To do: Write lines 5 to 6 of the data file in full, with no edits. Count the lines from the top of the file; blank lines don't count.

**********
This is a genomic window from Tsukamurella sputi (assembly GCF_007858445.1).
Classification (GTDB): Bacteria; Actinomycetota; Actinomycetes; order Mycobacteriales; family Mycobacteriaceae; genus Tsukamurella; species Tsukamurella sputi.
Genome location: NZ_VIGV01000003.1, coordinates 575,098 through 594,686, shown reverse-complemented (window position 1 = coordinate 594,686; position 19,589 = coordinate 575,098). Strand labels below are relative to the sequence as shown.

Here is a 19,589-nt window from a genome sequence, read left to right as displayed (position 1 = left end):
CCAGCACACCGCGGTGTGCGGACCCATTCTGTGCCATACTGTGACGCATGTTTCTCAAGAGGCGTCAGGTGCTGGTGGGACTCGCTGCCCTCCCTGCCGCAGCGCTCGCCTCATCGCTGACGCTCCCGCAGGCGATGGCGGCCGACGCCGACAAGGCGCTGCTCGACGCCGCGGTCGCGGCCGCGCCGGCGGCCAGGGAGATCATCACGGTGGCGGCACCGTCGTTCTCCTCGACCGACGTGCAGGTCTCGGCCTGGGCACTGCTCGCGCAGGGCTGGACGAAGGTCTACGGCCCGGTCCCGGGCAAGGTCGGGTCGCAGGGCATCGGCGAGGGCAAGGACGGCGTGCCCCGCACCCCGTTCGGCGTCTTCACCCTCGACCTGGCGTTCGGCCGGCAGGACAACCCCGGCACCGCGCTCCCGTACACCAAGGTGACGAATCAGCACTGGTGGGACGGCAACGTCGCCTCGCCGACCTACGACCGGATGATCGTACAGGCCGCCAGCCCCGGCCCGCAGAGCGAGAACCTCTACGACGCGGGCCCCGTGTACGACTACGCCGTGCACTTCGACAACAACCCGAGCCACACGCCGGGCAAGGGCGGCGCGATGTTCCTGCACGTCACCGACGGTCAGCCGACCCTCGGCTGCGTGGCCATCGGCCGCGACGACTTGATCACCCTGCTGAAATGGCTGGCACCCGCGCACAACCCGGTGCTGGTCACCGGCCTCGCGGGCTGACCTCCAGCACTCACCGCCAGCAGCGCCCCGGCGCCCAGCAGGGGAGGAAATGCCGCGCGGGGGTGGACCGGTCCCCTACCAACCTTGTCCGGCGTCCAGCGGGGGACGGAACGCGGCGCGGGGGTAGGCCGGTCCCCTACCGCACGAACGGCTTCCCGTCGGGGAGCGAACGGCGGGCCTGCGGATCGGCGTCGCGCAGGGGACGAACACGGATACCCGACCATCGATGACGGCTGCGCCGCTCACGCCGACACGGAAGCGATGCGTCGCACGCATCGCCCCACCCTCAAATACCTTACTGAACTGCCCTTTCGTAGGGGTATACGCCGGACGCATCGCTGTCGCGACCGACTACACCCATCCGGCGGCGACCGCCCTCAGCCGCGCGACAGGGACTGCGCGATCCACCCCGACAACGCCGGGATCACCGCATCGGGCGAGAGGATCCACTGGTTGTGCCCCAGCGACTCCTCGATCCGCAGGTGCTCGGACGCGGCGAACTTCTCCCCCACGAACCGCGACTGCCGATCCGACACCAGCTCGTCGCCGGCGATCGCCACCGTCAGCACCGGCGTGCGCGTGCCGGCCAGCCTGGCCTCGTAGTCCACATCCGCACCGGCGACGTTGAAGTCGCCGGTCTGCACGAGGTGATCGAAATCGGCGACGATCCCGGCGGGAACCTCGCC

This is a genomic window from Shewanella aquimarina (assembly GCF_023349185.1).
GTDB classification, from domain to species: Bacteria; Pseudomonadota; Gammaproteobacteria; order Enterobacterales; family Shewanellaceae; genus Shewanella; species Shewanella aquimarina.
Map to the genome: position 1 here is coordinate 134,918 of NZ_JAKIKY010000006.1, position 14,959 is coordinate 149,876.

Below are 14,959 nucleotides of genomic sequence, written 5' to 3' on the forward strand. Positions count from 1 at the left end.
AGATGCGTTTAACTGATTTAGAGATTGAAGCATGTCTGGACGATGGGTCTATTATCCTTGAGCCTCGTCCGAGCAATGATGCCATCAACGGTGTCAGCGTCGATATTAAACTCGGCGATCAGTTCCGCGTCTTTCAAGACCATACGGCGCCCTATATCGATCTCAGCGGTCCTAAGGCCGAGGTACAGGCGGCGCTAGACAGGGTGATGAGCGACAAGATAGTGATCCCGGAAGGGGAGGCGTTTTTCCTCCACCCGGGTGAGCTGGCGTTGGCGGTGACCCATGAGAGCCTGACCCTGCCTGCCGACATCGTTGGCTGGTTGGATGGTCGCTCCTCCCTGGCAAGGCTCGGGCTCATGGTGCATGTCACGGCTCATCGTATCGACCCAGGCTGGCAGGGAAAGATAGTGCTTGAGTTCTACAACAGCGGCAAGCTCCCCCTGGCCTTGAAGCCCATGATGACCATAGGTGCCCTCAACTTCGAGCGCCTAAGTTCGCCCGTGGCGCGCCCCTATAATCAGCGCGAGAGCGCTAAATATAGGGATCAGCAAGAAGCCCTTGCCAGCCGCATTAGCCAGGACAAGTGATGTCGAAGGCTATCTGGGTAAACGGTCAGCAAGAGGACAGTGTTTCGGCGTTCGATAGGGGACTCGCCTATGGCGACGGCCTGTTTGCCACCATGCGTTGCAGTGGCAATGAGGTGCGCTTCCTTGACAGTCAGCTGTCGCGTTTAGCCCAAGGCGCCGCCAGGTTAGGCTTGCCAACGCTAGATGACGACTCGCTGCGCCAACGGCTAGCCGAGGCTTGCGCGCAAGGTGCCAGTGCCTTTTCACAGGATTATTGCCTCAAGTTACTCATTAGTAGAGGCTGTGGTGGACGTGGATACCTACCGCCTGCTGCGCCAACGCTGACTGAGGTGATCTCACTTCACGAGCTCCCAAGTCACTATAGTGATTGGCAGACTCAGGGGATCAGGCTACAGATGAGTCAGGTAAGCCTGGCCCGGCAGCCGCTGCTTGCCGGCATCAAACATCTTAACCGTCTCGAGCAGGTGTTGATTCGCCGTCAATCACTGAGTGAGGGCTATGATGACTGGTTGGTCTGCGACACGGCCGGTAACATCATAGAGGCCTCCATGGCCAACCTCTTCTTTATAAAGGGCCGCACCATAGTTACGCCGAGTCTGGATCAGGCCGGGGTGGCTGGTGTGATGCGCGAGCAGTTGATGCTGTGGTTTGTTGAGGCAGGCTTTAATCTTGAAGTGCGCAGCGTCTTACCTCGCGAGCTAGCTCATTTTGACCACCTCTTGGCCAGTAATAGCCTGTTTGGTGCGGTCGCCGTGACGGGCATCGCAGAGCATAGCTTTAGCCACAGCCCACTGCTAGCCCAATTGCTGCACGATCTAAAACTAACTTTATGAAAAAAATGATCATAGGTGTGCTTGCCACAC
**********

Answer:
CCAGCACACCGCGGTGTGCGGACCCATTCTGTGCCATACTGTGACGCATGTTTCTCAAGAGGCGTCAGGTGCTGGTGGGACTCGCTGCCCTCCCTGCCGCAGCGCTCGCCTCATCGCTGACGCTCCCGCAGGCGATGGCGGCCGACGCCGACAAGGCGCTGCTCGACGCCGCGGTCGCGGCCGCGCCGGCGGCCAGGGAGATCATCACGGTGGCGGCACCGTCGTTCTCCTCGACCGACGTGCAGGTCTCGGCCTGGGCACTGCTCGCGCAGGGCTGGACGAAGGTCTACGGCCCGGTCCCGGGCAAGGTCGGGTCGCAGGGCATCGGCGAGGGCAAGGACGGCGTGCCCCGCACCCCGTTCGGCGTCTTCACCCTCGACCTGGCGTTCGGCCGGCAGGACAACCCCGGCACCGCGCTCCCGTACACCAAGGTGACGAATCAGCACTGGTGGGACGGCAACGTCGCCTCGCCGACCTACGACCGGATGATCGTACAGGCCGCCAGCCCCGGCCCGCAGAGCGAGAACCTCTACGACGCGGGCCCCGTGTACGACTACGCCGTGCACTTCGACAACAACCCGAGCCACACGCCGGGCAAGGGCGGCGCGATGTTCCTGCACGTCACCGACGGTCAGCCGACCCTCGGCTGCGTGGCCATCGGCCGCGACGACTTGATCACCCTGCTGAAATGGCTGGCACCCGCGCACAACCCGGTGCTGGTCACCGGCCTCGCGGGCTGACCTCCAGCACTCACCGCCAGCAGCGCCCCGGCGCCCAGCAGGGGAGGAAATGCCGCGCGGGGGTGGACCGGTCCCCTACCAACCTTGTCCGGCGTCCAGCGGGGGACGGAACGCGGCGCGGGGGTAGGCCGGTCCCCTACCGCACGAACGGCTTCCCGTCGGGGAGCGAACGGCGGGCCTGCGGATCGGCGTCGCGCAGGGGACGAACACGGATACCCGACCATCGATGACGGCTGCGCCGCTCACGCCGACACGGAAGCGATGCGTCGCACGCATCGCCCCACCCTCAAATACCTTACTGAACTGCCCTTTCGTAGGGGTATACGCCGGACGCATCGCTGTCGCGACCGACTACACCCATCCGGCGGCGACCGCCCTCAGCCGCGCGACAGGGACTGCGCGATCCACCCCGACAACGCCGGGATCACCGCATCGGGCGAGAGGATCCACTGGTTGTGCCCCAGCGACTCCTCGATCCGCAGGTGCTCGGACGCGGCGAACTTCTCCCCCACGAACCGCGACTGCCGATCCGACACCAGCTCGTCGCCGGCGATCGCCACCGTCAGCACCGGCGTGCGCGTGCCGGCCAGCCTGGCCTCGTAGTCCACATCCGCACCGGCGACGTTGAAGTCGCCGGTCTGCACGAGGTGATCGAAATCGGCGACGATCCCGGCGGGAACCTCGCC

This is a genomic window from Shewanella aquimarina (assembly GCF_023349185.1).